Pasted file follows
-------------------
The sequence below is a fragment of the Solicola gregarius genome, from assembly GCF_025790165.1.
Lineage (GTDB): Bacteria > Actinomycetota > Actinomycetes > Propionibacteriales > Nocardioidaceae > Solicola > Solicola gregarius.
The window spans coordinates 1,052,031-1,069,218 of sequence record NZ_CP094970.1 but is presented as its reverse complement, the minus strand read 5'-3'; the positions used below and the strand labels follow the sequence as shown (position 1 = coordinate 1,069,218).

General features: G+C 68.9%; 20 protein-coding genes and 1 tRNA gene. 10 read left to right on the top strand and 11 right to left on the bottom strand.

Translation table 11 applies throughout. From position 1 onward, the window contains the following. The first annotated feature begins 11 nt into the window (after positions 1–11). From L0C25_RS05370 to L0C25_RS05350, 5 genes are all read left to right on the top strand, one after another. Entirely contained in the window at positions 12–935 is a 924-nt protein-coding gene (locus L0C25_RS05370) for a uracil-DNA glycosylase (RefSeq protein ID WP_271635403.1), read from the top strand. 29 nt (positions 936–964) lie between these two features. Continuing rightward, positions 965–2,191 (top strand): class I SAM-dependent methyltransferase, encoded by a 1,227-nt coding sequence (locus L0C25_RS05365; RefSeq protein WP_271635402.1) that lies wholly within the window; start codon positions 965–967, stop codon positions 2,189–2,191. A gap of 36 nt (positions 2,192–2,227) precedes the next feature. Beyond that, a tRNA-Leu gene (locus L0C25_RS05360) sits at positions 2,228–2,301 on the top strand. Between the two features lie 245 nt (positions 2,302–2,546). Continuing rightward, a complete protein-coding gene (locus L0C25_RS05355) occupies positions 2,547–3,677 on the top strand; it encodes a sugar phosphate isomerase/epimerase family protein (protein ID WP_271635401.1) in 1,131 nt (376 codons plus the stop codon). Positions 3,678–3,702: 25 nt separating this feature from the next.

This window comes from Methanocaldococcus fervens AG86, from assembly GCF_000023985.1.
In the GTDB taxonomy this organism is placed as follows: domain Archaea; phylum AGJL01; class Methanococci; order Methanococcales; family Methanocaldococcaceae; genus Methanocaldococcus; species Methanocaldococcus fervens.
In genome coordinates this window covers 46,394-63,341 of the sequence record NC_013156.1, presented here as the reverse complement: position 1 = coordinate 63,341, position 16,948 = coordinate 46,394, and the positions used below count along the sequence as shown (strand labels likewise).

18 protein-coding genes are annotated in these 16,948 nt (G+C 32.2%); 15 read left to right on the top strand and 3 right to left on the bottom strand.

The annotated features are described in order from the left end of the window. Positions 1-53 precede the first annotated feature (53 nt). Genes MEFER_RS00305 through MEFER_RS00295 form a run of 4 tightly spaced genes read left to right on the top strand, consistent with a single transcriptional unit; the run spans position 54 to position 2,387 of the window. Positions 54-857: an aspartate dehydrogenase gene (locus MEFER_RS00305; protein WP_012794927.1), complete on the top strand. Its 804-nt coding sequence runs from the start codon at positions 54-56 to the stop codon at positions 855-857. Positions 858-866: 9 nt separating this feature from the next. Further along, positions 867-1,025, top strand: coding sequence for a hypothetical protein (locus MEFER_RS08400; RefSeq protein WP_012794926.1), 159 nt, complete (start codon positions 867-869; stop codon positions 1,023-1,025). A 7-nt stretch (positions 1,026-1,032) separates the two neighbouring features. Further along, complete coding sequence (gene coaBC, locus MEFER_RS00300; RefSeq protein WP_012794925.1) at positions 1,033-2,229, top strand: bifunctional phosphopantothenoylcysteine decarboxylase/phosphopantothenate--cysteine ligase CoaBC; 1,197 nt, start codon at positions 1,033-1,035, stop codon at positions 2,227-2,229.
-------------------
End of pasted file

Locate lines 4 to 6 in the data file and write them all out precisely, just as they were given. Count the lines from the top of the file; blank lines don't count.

General features: G+C 68.9%; 20 protein-coding genes and 1 tRNA gene. 10 read left to right on the top strand and 11 right to left on the bottom strand.

Translation table 11 applies throughout. From position 1 onward, the window contains the following. The first annotated feature begins 11 nt into the window (after positions 1–11). From L0C25_RS05370 to L0C25_RS05350, 5 genes are all read left to right on the top strand, one after another. Entirely contained in the window at positions 12–935 is a 924-nt protein-coding gene (locus L0C25_RS05370) for a uracil-DNA glycosylase (RefSeq protein ID WP_271635403.1), read from the top strand. 29 nt (positions 936–964) lie between these two features. Continuing rightward, positions 965–2,191 (top strand): class I SAM-dependent methyltransferase, encoded by a 1,227-nt coding sequence (locus L0C25_RS05365; RefSeq protein WP_271635402.1) that lies wholly within the window; start codon positions 965–967, stop codon positions 2,189–2,191. A gap of 36 nt (positions 2,192–2,227) precedes the next feature. Beyond that, a tRNA-Leu gene (locus L0C25_RS05360) sits at positions 2,228–2,301 on the top strand. Between the two features lie 245 nt (positions 2,302–2,546). Continuing rightward, a complete protein-coding gene (locus L0C25_RS05355) occupies positions 2,547–3,677 on the top strand; it encodes a sugar phosphate isomerase/epimerase family protein (protein ID WP_271635401.1) in 1,131 nt (376 codons plus the stop codon). Positions 3,678–3,702: 25 nt separating this feature from the next.

This window comes from Methanocaldococcus fervens AG86, from assembly GCF_000023985.1.